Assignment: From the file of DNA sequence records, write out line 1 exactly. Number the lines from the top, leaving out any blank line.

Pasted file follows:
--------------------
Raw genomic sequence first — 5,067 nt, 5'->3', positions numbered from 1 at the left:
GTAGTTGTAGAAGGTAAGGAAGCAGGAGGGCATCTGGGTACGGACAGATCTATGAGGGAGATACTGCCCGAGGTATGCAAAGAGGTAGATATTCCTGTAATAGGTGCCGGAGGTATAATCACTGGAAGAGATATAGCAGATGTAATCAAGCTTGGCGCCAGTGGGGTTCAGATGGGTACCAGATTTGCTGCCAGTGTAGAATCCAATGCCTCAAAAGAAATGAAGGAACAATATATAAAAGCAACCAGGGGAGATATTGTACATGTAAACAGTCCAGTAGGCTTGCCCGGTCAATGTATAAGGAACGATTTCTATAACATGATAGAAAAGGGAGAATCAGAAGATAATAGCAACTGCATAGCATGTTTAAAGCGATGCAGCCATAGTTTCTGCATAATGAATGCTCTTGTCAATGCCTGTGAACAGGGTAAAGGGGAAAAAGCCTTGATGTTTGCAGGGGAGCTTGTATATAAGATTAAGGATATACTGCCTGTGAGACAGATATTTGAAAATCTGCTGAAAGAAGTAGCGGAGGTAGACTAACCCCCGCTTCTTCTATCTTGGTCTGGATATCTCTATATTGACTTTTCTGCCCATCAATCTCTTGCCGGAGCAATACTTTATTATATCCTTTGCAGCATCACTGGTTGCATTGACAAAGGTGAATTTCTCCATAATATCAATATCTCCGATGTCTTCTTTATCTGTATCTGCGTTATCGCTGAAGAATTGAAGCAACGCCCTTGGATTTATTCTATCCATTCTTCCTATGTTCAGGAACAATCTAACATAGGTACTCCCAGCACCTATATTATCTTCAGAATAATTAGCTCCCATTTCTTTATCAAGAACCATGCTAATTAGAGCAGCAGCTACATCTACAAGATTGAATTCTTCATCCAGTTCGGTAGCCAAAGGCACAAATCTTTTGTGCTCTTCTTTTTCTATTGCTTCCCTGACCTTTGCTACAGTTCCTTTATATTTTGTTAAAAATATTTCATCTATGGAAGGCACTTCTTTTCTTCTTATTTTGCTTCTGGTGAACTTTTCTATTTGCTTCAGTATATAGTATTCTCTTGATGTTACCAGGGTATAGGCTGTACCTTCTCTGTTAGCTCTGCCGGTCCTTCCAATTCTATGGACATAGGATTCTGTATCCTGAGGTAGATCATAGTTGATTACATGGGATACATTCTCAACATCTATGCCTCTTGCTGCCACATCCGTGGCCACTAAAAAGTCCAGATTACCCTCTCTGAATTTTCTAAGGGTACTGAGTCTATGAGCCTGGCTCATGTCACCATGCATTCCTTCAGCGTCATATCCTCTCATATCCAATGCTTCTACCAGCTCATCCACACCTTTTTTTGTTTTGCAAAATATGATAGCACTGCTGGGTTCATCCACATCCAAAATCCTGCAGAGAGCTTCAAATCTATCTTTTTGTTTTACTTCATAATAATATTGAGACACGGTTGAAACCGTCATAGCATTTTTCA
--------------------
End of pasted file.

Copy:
Raw genomic sequence first — 5,067 nt, 5'->3', positions numbered from 1 at the left: